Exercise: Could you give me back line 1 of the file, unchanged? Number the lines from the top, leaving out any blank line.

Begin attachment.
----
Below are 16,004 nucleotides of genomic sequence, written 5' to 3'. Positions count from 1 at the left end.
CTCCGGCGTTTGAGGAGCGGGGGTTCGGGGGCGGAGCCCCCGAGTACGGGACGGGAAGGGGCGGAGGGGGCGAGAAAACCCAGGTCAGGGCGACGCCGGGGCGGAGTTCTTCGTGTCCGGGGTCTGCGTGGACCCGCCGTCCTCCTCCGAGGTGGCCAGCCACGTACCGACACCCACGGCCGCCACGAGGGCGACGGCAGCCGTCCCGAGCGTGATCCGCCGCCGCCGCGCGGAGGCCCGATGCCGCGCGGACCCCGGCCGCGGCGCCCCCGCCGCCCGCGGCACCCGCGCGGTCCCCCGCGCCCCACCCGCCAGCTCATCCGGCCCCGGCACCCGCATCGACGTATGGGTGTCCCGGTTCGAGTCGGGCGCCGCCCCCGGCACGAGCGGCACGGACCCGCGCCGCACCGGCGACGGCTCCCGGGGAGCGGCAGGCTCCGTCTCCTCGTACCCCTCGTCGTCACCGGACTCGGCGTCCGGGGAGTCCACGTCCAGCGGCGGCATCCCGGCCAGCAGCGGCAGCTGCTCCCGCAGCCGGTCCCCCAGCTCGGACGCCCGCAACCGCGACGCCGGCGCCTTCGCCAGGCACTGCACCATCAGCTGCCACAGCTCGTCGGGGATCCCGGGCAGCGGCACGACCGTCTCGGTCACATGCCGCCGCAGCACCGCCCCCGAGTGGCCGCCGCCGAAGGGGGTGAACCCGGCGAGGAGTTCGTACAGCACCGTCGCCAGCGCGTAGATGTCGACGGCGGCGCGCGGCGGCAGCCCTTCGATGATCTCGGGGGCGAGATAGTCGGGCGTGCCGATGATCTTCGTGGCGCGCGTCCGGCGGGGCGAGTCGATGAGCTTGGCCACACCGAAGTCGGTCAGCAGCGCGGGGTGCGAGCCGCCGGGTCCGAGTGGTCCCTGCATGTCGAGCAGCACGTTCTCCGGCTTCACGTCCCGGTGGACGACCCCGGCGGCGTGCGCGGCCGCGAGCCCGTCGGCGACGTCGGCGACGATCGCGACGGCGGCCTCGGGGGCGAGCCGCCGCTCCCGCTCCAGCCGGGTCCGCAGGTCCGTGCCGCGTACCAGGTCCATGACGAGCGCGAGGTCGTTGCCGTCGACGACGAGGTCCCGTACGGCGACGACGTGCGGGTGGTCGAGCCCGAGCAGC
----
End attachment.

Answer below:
Below are 16,004 nucleotides of genomic sequence, written 5' to 3'. Positions count from 1 at the left end.